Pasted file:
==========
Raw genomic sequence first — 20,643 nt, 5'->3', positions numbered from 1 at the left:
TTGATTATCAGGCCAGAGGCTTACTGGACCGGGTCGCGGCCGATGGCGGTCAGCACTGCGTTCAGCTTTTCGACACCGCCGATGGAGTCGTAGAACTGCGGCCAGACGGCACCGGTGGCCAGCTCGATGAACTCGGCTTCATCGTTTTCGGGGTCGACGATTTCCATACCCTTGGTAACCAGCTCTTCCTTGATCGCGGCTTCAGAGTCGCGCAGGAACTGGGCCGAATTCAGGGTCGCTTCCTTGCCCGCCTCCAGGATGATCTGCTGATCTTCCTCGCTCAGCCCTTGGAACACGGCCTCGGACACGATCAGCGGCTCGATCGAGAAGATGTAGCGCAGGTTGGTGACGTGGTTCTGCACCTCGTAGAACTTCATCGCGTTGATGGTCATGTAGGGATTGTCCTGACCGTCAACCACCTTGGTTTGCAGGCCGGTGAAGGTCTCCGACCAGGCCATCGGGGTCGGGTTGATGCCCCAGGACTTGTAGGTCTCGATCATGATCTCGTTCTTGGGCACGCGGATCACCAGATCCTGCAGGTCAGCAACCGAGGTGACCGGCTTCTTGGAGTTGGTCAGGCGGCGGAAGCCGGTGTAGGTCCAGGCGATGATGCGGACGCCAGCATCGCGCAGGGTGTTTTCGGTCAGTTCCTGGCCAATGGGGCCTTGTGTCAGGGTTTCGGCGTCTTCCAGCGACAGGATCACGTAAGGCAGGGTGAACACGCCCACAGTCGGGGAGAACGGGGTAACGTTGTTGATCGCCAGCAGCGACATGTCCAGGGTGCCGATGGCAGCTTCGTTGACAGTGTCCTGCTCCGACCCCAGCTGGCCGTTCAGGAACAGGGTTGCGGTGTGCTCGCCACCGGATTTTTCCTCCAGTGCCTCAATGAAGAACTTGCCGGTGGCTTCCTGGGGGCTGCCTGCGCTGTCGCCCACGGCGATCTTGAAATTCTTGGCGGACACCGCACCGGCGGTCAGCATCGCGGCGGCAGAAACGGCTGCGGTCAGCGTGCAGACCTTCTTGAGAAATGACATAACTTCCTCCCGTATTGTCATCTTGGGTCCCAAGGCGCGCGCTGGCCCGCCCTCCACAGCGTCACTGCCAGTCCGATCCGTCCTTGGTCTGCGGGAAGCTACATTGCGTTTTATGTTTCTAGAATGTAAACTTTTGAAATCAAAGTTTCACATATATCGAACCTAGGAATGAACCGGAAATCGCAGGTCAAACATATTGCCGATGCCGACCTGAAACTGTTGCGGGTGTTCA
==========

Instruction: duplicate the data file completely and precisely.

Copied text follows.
Raw genomic sequence first — 20,643 nt, 5'->3', positions numbered from 1 at the left:
TTGATTATCAGGCCAGAGGCTTACTGGACCGGGTCGCGGCCGATGGCGGTCAGCACTGCGTTCAGCTTTTCGACACCGCCGATGGAGTCGTAGAACTGCGGCCAGACGGCACCGGTGGCCAGCTCGATGAACTCGGCTTCATCGTTTTCGGGGTCGACGATTTCCATACCCTTGGTAACCAGCTCTTCCTTGATCGCGGCTTCAGAGTCGCGCAGGAACTGGGCCGAATTCAGGGTCGCTTCCTTGCCCGCCTCCAGGATGATCTGCTGATCTTCCTCGCTCAGCCCTTGGAACACGGCCTCGGACACGATCAGCGGCTCGATCGAGAAGATGTAGCGCAGGTTGGTGACGTGGTTCTGCACCTCGTAGAACTTCATCGCGTTGATGGTCATGTAGGGATTGTCCTGACCGTCAACCACCTTGGTTTGCAGGCCGGTGAAGGTCTCCGACCAGGCCATCGGGGTCGGGTTGATGCCCCAGGACTTGTAGGTCTCGATCATGATCTCGTTCTTGGGCACGCGGATCACCAGATCCTGCAGGTCAGCAACCGAGGTGACCGGCTTCTTGGAGTTGGTCAGGCGGCGGAAGCCGGTGTAGGTCCAGGCGATGATGCGGACGCCAGCATCGCGCAGGGTGTTTTCGGTCAGTTCCTGGCCAATGGGGCCTTGTGTCAGGGTTTCGGCGTCTTCCAGCGACAGGATCACGTAAGGCAGGGTGAACACGCCCACAGTCGGGGAGAACGGGGTAACGTTGTTGATCGCCAGCAGCGACATGTCCAGGGTGCCGATGGCAGCTTCGTTGACAGTGTCCTGCTCCGACCCCAGCTGGCCGTTCAGGAACAGGGTTGCGGTGTGCTCGCCACCGGATTTTTCCTCCAGTGCCTCAATGAAGAACTTGCCGGTGGCTTCCTGGGGGCTGCCTGCGCTGTCGCCCACGGCGATCTTGAAATTCTTGGCGGACACCGCACCGGCGGTCAGCATCGCGGCGGCAGAAACGGCTGCGGTCAGCGTGCAGACCTTCTTGAGAAATGACATAACTTCCTCCCGTATTGTCATCTTGGGTCCCAAGGCGCGCGCTGGCCCGCCCTCCACAGCGTCACTGCCAGTCCGATCCGTCCTTGGTCTGCGGGAAGCTACATTGCGTTTTATGTTTCTAGAATGTAAACTTTTGAAATCAAAGTTTCACATATATCGAACCTAGGAATGAACCGGAAATCGCAGGTCAAACATATTGCCGATGCCGACCTGAAACTGTTGCGGGTGTTCA